Notre Dame forward Taya Reimer is back, but are the Irish?
SOUTH BEND – All’s well, right?
Taya’s back, the Irish won by 46, and more than 9,000 fans went home with Big Mac coupons.
Just like the old days for the Notre Dame women’s basketball program.
The 104-58 Irish mauling of Boston College, a team that has only one victory over a school west of the Hudson this season, was hardly enough to soothe what was a really rough week.
Notre Dame coach Muffet McGraw has said all along that there were going to be some growing pains with this group. But what appears to have been a near-defection by 6-foot-3 post Taya Reimer, and a loss to unranked Miami – which left the Irish “shattered,” according to McGraw – might have been a bit more than anyone expected.
Some pretty significant cracks in a very solid program were exposed.
Could the Irish get enough Spackle from a victory over a bad BC team to completely reinforce the fissures in time for a trip to North Carolina Thursday? Or, was Sunday just a cosmetic fix?
McGraw danced the dance with the media after Sunday’s game. Even 49 points from freshmen Brianna Turner (21), Kathryn Westbeld (15) and Mychal Johnson (13) couldn’t turn the attention from the “time off” that McGraw said she gave Reimer, a 6-3 sophomore post from the Indianapolis area, recently.
Slice through the covert whispers and frustration, and it likely boils down to Reimer, a player with high expectations (2013 Morgan Wooten National Player of the Year), still struggling with the adjustment into a primary role (9.9 points a game, 6.1 rebounds).
The start of a new semester was a crossroads for her. It was fish or cut bait time, so to speak.
Apparently, Reimer plans to fish.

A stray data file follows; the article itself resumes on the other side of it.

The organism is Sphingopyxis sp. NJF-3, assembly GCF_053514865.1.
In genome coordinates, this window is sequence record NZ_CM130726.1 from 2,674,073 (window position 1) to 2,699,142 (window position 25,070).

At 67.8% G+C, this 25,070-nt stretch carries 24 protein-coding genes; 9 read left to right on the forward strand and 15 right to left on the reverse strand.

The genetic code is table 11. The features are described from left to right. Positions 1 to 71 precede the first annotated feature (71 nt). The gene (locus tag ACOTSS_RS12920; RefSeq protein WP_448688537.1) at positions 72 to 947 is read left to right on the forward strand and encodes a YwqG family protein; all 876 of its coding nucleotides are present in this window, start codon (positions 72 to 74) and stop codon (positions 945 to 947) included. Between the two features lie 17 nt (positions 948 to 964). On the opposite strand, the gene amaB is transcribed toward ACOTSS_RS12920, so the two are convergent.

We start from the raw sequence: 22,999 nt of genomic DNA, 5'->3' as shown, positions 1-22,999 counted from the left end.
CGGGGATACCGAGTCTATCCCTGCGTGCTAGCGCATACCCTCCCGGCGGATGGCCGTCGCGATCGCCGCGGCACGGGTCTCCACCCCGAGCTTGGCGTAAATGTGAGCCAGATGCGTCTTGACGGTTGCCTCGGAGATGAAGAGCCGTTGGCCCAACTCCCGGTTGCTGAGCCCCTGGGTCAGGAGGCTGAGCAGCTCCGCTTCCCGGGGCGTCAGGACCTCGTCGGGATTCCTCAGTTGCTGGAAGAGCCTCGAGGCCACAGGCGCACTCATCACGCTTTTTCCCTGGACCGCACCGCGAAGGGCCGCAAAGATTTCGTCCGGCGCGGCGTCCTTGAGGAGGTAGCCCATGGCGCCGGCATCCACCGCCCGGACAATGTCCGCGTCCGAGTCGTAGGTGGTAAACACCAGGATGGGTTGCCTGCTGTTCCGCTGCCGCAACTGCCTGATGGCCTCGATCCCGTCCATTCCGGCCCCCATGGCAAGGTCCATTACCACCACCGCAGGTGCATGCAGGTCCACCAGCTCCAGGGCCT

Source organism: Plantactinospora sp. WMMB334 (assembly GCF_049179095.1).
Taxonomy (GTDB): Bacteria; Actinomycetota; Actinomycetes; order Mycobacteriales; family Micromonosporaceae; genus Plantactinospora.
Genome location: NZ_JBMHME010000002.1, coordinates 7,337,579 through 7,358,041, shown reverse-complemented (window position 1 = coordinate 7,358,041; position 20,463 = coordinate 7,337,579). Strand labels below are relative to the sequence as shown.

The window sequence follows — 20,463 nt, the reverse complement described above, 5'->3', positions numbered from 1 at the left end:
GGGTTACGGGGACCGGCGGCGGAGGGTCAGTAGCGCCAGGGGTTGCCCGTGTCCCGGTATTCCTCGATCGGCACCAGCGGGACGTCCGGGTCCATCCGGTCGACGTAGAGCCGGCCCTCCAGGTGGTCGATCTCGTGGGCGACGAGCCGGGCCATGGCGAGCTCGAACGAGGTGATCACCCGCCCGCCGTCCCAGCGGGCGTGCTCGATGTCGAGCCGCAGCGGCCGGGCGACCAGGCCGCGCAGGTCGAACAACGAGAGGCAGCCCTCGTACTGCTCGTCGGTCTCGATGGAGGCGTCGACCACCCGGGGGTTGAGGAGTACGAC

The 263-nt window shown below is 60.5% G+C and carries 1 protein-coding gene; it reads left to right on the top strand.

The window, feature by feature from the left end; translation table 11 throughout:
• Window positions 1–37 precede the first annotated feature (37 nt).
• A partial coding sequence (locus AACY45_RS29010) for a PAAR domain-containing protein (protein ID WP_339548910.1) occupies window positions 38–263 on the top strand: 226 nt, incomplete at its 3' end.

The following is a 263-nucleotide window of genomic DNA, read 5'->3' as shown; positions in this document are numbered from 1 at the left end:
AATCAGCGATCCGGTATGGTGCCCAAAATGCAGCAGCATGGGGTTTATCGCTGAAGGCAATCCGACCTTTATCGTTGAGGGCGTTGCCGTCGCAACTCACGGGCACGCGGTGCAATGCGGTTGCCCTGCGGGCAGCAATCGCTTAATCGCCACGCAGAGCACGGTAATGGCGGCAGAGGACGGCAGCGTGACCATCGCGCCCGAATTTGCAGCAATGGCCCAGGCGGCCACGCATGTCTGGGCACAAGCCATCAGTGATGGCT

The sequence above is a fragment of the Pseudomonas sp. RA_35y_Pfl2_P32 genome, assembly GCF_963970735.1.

“She’s back,” McGraw said, as if there was never a doubt. “We expect her to be at practice (Monday).”
Reimer didn’t make it back in time for practice Saturday, which meant she spent Sunday in street clothes watching the game from the bench. The crowd gave her cheers when she accompanied her teammates for pre-game warmups.
“(Reimer) just took a few days off,” said McGraw. When pressed further about the reason, McGraw didn’t elaborate. “I offered it to her to take some time off to think about some things. She took me up on it.
“We felt like she was always still part of us, just away for a couple days. It was a shock when she (initially) came in (to talk with McGraw). She had some things to think about. She hadn’t been talking to me about it at all during the year.
“She was not happy with the way things were going on the court. We talked about some things we could fix. She was concerned. She wants to play well. She’s a really good player, she has a lot of talent. We had a really good conversation about how we’re going to get there.”
Had the Irish put the Hurricanes away like they normally do to unranked adversaries, Reimer’s absence still would have been significant with fans, but probably not as monumental as it has become.
Missing Reimer likely contributed to the avalanche of problems the Irish experienced on South Beach, but it was hardly front and center.
Shooting 36 percent, scoring just 20 first-half points, having Turner and Jewell Loyd in foul trouble most of the game, and allowing Adrienne Motley to score 32 had more to do with the Irish stinker than Reimer’s absence.
“The expectation and mentality with this group has been different (than years past),” McGraw said of the vulnerability of the current team. “I expected we were going to take some lumps and it was going to be a journey to get where we needed to get to.
“In the past, it’s been a long time since we lost to an unranked team (West Virginia, at home, Feb. 12, 2012). We had a great streak (30 consecutive wins) on the road. This is a completely different team. They are learning. We’ll be ready. There’s a lot of parity this year. There are a lot of teams that could beat anybody. You can see that in the (Atlantic Coast Conference) with the upsets that have already happened (like Pittsburgh over No. 8 North Carolina, 84-59, as well as Miami over the Irish).”
Of course, there was a time that Notre Dame wouldn’t have been vulnerable to that sort of clunker.
But that’s in the past. All’s right in the world again.
At least for now.